The Boeing Starliner flight of NASA astronauts is scrubbed

NASA astronauts will have to wait another day to orbit the Boeing Starliner. A problem with the Atlas V rocket on Monday night halted the planned launch to send them into space.

Engineers will work through the night to assess whether the two astronauts, Butch Wilmore and Suni Williams, can return to the launch pad on Tuesday or if repairs are needed that could delay the flight for at least several days.

It further delayed the ride for NASA astronauts to the International Space Station and the first crewed flight of Starliner, which has suffered a series of costly delays over the past several years.

About three hours before the scheduled launch time of 10:34 p.m. ET, just as the astronauts arrived at the launch pad, a valve that regulates the pressure in the oxygen tank on the rocket’s second stage began to sound at about 40 times per second. Crews on the launch pad described to air traffic controllers what they heard as an “unusually audible” sound.

Flight preparations continued as Mr. Wilmore and Mrs. Williams boarded the spacecraft. But at 8:34 p.m. ET, two hours before the scheduled liftoff, United Launch Alliance, the company that built and manages the rocket, grounded the flight.

Tory Bruno, chief executive of United Launch Alliance, the company that built and launched the Atlas V rocket, said the behavior had been observed during some other Atlas V launches before, and opening and closing the valve usually stopped the buzzing.

But to launch astronauts, ULA had stipulated that nothing could be done to change the position of the rocket while the astronauts were there, including opening and closing a valve. It’s not a risky move, but it would have added more uncertainty.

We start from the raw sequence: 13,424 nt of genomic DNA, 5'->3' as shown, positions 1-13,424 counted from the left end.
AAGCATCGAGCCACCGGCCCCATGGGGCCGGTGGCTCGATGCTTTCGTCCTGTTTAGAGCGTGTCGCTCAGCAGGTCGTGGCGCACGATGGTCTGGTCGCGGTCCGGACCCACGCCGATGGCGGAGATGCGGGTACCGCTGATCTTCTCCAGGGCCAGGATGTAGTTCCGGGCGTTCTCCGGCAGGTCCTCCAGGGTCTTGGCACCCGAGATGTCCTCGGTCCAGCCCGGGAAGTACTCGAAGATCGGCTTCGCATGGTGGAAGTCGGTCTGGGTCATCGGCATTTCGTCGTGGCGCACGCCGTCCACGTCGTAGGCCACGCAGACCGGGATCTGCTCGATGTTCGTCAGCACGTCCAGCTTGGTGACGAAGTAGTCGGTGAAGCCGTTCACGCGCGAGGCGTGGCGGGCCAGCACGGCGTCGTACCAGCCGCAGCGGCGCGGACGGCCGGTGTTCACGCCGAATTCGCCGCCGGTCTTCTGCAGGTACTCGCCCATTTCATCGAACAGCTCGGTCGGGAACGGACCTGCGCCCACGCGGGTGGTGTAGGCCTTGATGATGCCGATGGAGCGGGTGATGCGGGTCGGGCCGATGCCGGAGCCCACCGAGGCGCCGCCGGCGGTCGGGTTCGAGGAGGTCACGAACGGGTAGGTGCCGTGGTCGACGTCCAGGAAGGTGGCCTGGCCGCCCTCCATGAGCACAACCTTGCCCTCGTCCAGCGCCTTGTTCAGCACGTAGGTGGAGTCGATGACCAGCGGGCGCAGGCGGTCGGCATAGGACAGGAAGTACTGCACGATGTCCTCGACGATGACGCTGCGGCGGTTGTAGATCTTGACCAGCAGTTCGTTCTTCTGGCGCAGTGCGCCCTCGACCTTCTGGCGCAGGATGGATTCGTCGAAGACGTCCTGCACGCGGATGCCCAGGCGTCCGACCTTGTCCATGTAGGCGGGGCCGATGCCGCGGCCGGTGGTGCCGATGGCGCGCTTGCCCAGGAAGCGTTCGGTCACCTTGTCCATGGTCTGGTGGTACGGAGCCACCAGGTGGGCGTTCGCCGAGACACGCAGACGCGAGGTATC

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“Our philosophy is that we don’t have to change the position of the vehicle when people are there, so we don’t,” said Mr. Bruno said Monday night at a news conference with NASA and Boeing officials.

After the astronauts exited the Starliner and returned to their crew quarters, the valve closed and the noise stopped.

Now ULA’s engineers must determine if the valve has exceeded its design limits and needs to be replaced. If not, a Tuesday night launch is possible. But if it needs to be replaced, the rocket must be removed from the launch pad for repairs.

Steve Stich, NASA’s commercial team program manager, said the decision to proceed should be made eight hours before the launch time of 10:11 p.m. ET on Tuesday.

Boeing was one of two companies awarded a contract to build a shuttle to fly astronauts to the space station in 2011, years after NASA retired its space shuttles. Rockets.

Another company is SpaceX. In May 2020, two NASA astronauts, Bob Behnken and Doug Hurley, flew to the ISS aboard SpaceX’s Crew Dragon. That capsule became the only way to get into orbit from America.

Development of the Starliner took longer than Boeing expected. Inadequate software testing resulted in corroded propellant valves, flammable tape, and a key component in the parachute system that turned out to be weaker than designed. Boeing fixed the problems and it was finally ready for launch. The delays have left Boeing facing more than $1.4 billion in unexpected fees.

Although Monday’s scrubbed flight was caused by a rocket, the postponed launch attempt comes at a difficult time for the aerospace company in 2024. A few days a year, a panel on the fuselage of a Boeing 737 Max 9 exploded during an Alaska Airlines flight. The pilots were able to land the plane safely, and there were no major injuries, but the episode had widespread consequences for the company, particularly its aviation division.

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Niraj Chokshi Contributed report.

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